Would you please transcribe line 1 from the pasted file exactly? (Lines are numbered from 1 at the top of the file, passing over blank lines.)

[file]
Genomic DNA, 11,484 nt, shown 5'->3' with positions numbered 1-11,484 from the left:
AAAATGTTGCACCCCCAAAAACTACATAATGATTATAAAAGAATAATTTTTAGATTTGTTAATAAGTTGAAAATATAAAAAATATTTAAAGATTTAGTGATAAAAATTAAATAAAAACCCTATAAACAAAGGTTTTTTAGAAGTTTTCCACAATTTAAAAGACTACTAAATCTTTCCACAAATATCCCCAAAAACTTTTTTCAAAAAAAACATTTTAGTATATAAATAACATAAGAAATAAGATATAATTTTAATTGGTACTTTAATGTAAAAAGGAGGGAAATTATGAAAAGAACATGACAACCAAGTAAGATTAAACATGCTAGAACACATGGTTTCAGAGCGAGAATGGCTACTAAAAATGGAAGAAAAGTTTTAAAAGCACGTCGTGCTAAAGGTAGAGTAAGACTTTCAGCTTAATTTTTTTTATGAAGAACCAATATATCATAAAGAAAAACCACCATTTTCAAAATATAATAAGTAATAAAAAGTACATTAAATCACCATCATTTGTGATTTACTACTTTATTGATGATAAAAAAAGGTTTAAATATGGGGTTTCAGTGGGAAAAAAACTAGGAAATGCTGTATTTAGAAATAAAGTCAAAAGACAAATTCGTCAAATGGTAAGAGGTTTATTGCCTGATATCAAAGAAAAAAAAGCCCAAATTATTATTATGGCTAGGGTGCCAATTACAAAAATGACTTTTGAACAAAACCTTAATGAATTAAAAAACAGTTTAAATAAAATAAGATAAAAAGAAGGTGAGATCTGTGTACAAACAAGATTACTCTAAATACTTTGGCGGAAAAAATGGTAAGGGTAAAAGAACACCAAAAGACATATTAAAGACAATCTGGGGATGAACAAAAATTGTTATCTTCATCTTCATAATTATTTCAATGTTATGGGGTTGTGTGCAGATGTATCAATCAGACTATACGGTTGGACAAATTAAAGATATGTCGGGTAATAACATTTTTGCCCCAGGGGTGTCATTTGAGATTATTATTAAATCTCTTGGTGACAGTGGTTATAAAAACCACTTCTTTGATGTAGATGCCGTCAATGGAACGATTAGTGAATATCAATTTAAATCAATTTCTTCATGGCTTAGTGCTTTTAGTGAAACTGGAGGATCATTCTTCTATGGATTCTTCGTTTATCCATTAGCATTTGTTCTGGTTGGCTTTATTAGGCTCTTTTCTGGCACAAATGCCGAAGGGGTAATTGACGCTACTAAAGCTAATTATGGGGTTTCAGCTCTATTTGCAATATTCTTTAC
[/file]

Genomic DNA, 11,484 nt, shown 5'->3' with positions numbered 1-11,484 from the left: